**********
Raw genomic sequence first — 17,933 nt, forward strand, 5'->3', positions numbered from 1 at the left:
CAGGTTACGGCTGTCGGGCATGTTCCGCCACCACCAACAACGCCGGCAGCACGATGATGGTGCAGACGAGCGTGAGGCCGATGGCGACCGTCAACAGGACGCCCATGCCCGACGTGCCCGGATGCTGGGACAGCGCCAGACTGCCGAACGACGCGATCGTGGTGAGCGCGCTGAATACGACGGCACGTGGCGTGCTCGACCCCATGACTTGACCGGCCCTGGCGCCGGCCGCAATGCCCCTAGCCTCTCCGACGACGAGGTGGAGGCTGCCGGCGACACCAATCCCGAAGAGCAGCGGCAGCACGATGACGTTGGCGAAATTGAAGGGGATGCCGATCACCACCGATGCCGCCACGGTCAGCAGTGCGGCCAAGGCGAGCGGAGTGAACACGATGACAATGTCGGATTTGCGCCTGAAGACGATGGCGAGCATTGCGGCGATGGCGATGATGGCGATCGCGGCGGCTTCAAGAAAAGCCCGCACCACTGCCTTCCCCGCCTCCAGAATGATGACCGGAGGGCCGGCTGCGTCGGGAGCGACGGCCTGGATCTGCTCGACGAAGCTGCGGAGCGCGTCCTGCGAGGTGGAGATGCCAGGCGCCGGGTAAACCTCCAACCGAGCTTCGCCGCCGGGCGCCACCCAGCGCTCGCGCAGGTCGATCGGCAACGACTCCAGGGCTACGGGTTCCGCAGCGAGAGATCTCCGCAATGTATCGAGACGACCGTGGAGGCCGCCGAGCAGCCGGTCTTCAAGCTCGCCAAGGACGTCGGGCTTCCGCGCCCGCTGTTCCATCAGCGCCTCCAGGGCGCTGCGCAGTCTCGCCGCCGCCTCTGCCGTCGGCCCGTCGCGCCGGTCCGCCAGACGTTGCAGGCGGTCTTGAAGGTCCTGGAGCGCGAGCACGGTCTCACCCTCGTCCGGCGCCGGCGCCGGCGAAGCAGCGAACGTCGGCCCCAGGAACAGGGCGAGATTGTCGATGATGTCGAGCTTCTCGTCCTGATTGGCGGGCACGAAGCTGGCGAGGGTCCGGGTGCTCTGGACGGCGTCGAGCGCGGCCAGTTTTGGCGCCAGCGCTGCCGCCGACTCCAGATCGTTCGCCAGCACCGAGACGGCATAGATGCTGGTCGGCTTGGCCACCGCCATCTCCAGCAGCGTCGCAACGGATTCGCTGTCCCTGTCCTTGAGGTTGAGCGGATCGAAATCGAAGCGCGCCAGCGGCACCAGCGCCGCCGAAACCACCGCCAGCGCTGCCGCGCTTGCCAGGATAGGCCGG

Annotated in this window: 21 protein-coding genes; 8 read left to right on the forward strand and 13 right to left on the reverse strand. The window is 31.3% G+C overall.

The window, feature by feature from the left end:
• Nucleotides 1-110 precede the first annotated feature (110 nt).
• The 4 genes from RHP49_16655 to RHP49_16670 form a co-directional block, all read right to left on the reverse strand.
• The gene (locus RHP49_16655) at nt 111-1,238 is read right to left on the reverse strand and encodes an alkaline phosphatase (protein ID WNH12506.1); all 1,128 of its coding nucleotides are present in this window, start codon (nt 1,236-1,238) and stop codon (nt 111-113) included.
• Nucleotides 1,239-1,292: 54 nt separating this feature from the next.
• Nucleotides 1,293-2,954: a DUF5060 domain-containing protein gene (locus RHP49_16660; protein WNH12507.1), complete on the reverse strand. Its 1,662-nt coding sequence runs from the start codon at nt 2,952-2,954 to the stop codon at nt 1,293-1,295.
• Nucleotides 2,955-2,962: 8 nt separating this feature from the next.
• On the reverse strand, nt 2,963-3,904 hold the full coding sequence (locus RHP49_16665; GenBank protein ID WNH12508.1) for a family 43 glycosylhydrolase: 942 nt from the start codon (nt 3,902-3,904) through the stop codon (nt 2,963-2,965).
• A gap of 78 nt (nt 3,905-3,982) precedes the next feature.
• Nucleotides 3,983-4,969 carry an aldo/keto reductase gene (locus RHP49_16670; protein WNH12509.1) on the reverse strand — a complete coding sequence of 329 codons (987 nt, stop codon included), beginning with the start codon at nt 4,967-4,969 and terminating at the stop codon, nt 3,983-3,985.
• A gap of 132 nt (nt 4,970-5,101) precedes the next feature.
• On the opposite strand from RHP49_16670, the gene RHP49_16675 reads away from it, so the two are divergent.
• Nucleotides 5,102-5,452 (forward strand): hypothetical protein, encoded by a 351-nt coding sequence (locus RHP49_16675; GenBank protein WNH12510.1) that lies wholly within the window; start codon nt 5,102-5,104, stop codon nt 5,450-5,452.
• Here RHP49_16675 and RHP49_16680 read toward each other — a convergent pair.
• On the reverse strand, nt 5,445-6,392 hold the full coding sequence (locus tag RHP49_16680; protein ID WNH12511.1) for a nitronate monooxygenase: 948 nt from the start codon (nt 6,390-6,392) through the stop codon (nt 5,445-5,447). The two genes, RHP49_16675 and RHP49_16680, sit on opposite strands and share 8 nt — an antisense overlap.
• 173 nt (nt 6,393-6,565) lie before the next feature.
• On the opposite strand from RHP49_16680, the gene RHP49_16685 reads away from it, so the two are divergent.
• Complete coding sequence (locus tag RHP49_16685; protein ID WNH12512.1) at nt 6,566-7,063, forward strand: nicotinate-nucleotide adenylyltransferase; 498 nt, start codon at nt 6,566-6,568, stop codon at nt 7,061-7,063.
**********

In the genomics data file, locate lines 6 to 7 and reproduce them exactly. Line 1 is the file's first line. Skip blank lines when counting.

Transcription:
• The 4 genes from RHP49_16655 to RHP49_16670 form a co-directional block, all read right to left on the reverse strand.
• The gene (locus RHP49_16655) at nt 111-1,238 is read right to left on the reverse strand and encodes an alkaline phosphatase (protein ID WNH12506.1); all 1,128 of its coding nucleotides are present in this window, start codon (nt 1,236-1,238) and stop codon (nt 111-113) included.